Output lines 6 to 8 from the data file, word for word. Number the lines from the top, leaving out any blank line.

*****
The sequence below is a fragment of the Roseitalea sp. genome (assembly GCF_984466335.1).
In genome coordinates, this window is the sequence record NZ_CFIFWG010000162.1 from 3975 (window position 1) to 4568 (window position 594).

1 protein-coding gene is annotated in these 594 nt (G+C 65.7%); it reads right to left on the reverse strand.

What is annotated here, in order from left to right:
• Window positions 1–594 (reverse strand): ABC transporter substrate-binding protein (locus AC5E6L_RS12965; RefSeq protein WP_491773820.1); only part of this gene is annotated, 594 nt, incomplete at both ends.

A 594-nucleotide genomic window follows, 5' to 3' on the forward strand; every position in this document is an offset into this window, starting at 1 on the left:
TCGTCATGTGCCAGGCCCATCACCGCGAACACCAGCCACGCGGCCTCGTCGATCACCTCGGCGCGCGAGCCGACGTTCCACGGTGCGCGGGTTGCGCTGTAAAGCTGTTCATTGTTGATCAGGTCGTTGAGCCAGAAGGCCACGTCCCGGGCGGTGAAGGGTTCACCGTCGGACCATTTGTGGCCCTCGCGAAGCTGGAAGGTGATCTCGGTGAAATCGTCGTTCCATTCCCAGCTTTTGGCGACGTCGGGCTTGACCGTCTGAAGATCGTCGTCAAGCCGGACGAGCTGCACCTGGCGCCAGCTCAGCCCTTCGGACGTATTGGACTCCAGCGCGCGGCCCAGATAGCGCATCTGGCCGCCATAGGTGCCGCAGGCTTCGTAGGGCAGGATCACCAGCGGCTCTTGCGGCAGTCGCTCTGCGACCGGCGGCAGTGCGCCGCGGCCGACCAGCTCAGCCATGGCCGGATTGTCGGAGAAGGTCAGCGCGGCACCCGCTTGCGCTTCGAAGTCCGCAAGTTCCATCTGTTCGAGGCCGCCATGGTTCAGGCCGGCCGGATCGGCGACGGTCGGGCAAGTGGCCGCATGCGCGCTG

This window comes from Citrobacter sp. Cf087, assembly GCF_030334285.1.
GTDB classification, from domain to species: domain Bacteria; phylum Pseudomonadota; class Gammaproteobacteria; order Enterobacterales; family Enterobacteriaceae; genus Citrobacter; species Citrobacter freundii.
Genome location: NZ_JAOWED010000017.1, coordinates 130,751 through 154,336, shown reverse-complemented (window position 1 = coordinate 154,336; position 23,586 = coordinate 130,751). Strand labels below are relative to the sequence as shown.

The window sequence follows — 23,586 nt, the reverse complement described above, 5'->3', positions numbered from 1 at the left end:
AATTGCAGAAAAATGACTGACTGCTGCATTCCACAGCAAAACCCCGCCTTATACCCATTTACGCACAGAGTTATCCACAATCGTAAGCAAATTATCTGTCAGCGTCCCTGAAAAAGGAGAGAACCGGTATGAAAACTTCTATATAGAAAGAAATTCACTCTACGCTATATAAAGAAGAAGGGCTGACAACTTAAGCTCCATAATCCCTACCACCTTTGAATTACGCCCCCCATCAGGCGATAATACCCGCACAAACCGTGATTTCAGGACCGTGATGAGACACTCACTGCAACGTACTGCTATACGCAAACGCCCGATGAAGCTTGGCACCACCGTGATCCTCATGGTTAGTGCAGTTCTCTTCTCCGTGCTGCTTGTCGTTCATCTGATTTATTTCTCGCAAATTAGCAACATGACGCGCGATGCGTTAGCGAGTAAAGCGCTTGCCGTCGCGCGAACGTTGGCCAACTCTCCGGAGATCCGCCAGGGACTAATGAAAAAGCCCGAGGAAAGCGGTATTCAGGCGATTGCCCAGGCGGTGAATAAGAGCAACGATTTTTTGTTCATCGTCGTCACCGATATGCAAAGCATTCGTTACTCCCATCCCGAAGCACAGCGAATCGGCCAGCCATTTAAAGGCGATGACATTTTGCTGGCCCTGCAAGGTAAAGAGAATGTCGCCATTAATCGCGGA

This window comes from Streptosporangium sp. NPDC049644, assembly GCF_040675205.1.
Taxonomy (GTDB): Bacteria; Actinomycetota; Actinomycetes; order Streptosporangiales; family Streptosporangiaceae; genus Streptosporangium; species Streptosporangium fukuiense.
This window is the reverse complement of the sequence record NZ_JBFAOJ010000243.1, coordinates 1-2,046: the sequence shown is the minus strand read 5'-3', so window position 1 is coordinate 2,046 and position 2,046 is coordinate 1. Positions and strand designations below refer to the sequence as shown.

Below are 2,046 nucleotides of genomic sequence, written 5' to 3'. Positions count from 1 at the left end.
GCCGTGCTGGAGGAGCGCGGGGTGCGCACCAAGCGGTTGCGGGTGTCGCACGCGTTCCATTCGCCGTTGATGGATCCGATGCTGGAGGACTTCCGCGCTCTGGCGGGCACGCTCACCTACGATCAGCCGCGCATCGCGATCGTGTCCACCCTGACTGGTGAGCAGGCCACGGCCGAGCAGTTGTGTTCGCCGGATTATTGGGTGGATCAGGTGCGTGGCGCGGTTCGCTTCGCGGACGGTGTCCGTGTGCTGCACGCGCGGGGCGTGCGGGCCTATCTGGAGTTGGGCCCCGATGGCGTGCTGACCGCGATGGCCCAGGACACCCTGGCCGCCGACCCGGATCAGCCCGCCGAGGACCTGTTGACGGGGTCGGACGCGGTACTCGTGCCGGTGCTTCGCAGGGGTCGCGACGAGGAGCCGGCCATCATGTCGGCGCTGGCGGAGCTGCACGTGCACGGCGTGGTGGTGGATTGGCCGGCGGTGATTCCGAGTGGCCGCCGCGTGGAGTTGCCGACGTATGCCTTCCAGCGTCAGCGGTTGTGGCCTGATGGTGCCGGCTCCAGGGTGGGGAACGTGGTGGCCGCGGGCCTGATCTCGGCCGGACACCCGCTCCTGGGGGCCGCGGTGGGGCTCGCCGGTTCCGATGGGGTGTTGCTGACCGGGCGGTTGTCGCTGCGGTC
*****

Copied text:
A 594-nucleotide genomic window follows, 5' to 3' on the forward strand; every position in this document is an offset into this window, starting at 1 on the left:
TCGTCATGTGCCAGGCCCATCACCGCGAACACCAGCCACGCGGCCTCGTCGATCACCTCGGCGCGCGAGCCGACGTTCCACGGTGCGCGGGTTGCGCTGTAAAGCTGTTCATTGTTGATCAGGTCGTTGAGCCAGAAGGCCACGTCCCGGGCGGTGAAGGGTTCACCGTCGGACCATTTGTGGCCCTCGCGAAGCTGGAAGGTGATCTCGGTGAAATCGTCGTTCCATTCCCAGCTTTTGGCGACGTCGGGCTTGACCGTCTGAAGATCGTCGTCAAGCCGGACGAGCTGCACCTGGCGCCAGCTCAGCCCTTCGGACGTATTGGACTCCAGCGCGCGGCCCAGATAGCGCATCTGGCCGCCATAGGTGCCGCAGGCTTCGTAGGGCAGGATCACCAGCGGCTCTTGCGGCAGTCGCTCTGCGACCGGCGGCAGTGCGCCGCGGCCGACCAGCTCAGCCATGGCCGGATTGTCGGAGAAGGTCAGCGCGGCACCCGCTTGCGCTTCGAAGTCCGCAAGTTCCATCTGTTCGAGGCCGCCATGGTTCAGGCCGGCCGGATCGGCGACGGTCGGGCAAGTGGCCGCATGCGCGCTG

This window comes from Citrobacter sp. Cf087, assembly GCF_030334285.1.